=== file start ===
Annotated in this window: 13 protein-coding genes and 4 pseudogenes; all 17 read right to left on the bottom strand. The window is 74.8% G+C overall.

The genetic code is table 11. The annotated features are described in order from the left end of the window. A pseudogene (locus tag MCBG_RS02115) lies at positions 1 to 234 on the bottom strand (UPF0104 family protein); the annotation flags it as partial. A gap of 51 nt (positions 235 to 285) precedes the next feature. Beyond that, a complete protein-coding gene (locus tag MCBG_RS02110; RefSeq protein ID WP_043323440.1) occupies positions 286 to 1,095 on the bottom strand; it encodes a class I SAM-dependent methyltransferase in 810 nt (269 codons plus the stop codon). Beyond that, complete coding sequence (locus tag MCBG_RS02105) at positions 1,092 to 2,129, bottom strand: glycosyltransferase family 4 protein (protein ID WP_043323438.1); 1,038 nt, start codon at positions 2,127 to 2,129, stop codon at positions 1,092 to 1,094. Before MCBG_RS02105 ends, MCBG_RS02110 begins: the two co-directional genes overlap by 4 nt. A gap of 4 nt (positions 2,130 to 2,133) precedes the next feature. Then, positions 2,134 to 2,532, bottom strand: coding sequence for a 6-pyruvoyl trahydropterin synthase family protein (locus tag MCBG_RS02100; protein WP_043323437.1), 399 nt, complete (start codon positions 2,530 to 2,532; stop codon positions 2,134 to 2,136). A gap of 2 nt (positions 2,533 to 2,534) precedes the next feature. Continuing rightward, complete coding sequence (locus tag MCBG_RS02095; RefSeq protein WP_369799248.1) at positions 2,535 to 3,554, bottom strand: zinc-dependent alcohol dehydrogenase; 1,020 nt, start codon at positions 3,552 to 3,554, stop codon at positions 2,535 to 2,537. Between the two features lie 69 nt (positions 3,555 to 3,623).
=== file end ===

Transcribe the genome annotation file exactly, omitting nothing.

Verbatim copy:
Annotated in this window: 13 protein-coding genes and 4 pseudogenes; all 17 read right to left on the bottom strand. The window is 74.8% G+C overall.

The genetic code is table 11. The annotated features are described in order from the left end of the window. A pseudogene (locus tag MCBG_RS02115) lies at positions 1 to 234 on the bottom strand (UPF0104 family protein); the annotation flags it as partial. A gap of 51 nt (positions 235 to 285) precedes the next feature. Beyond that, a complete protein-coding gene (locus tag MCBG_RS02110; RefSeq protein ID WP_043323440.1) occupies positions 286 to 1,095 on the bottom strand; it encodes a class I SAM-dependent methyltransferase in 810 nt (269 codons plus the stop codon). Beyond that, complete coding sequence (locus tag MCBG_RS02105) at positions 1,092 to 2,129, bottom strand: glycosyltransferase family 4 protein (protein ID WP_043323438.1); 1,038 nt, start codon at positions 2,127 to 2,129, stop codon at positions 1,092 to 1,094. Before MCBG_RS02105 ends, MCBG_RS02110 begins: the two co-directional genes overlap by 4 nt. A gap of 4 nt (positions 2,130 to 2,133) precedes the next feature. Then, positions 2,134 to 2,532, bottom strand: coding sequence for a 6-pyruvoyl trahydropterin synthase family protein (locus tag MCBG_RS02100; protein WP_043323437.1), 399 nt, complete (start codon positions 2,530 to 2,532; stop codon positions 2,134 to 2,136). A gap of 2 nt (positions 2,533 to 2,534) precedes the next feature. Continuing rightward, complete coding sequence (locus tag MCBG_RS02095; RefSeq protein WP_369799248.1) at positions 2,535 to 3,554, bottom strand: zinc-dependent alcohol dehydrogenase; 1,020 nt, start codon at positions 3,552 to 3,554, stop codon at positions 2,535 to 2,537. Between the two features lie 69 nt (positions 3,555 to 3,623).